To Be Who I Am
An Issues Case on Identity and the Body
Department of Sociology / Women and Gender Studies
This case examines a rare condition known as Body Integrity Identity Disorder, in which an individual has a persistent and consuming desire to become an amputee. Students apply Charles Horton Cooley’s theory of the "looking-glass self" to explore factors that play a role in the creation of identity and self-concept. They further compare and critique cultural attributions of deviance to different forms of body modification and explore the apparent contradictions inherent in a desire condemned as deviant by society, yet expressed in terms of values widely promoted by that society. The case is appropriate for introductory sociology courses as well as upper division and/or topics courses in social psychology, deviance, medical ethics, research methods, and disability studies.
- Expose students to a sociological phenomenon with which they are likely unfamiliar.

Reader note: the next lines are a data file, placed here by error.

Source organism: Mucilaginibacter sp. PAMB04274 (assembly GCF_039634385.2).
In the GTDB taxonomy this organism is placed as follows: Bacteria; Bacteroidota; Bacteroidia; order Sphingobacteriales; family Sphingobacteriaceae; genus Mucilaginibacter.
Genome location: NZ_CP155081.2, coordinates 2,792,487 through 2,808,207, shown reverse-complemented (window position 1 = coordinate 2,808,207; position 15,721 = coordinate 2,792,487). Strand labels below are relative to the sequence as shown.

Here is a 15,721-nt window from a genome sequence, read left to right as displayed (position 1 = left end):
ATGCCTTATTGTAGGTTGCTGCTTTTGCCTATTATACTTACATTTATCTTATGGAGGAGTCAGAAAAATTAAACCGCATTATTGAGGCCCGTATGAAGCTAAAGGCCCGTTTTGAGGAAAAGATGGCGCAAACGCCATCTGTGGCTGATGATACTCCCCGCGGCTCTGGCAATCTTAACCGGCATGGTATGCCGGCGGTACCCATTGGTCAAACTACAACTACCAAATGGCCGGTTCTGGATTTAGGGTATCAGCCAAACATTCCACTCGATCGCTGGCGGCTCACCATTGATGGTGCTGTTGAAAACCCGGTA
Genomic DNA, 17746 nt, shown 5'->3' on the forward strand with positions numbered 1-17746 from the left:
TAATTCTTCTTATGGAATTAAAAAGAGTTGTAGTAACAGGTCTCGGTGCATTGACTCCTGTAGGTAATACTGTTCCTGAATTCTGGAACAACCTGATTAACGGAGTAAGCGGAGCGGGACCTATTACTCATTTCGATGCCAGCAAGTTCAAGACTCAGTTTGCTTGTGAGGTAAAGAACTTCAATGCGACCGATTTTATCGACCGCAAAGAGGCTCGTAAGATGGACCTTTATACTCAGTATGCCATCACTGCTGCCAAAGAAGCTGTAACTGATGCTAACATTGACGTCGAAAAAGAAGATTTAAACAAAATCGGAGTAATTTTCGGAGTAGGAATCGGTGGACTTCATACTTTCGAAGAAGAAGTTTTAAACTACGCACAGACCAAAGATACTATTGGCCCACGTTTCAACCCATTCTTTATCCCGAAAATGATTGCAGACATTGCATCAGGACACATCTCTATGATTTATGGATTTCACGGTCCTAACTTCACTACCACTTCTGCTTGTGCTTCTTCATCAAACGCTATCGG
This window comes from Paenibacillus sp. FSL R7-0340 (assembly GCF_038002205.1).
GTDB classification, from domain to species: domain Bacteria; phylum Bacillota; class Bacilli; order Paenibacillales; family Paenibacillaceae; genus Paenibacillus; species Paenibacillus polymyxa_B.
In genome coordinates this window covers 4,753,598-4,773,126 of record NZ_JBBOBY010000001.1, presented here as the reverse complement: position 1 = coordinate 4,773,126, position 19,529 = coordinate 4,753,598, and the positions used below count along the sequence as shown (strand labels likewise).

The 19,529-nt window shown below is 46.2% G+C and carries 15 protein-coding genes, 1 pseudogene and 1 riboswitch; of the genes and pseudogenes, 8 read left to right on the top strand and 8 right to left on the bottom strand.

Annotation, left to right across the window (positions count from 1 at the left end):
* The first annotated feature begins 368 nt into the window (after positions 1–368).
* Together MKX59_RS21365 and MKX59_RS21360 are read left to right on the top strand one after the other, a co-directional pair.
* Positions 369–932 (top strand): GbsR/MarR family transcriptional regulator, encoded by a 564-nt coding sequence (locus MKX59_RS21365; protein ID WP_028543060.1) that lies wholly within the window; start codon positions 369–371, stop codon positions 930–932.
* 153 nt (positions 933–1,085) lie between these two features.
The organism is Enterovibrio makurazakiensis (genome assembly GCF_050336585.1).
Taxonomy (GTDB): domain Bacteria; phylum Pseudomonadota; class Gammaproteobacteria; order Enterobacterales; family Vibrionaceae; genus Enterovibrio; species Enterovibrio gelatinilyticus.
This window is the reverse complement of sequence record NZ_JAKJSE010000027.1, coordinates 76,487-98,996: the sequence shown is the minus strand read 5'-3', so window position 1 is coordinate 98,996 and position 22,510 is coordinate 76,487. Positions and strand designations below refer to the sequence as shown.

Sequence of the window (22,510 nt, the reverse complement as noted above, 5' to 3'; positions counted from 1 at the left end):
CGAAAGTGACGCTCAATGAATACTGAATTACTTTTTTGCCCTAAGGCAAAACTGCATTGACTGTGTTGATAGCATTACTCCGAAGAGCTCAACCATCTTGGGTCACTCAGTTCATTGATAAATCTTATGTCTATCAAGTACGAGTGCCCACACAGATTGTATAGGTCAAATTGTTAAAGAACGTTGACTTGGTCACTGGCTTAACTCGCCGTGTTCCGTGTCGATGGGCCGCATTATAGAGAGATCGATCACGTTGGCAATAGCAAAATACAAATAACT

- Explore factors that play a role in the creation of identity and self-concept.
- Develop capacity for empathetic understanding (Weber’s verstehen) as a basis for a more nuanced study of social phenomena.
- Compare and critique cultural attributions of deviance to different forms of body modification.
- Identify how the social forces discussed (attributions of deviance, identity and self-concept, empathetic understanding, larger societal values) shape, and play out in, the lives of students.
KeywordsIdentity; amputee; amputee identity disorder; body modification; cosmetic surgery; deviance; socialization; body image; self concept
Topical AreasSocial issues
Educational LevelUndergraduate lower division, Undergraduate upper division
Type / MethodsAnalysis (Issues), Discussion
Subject HeadingsSociology | Psychology |
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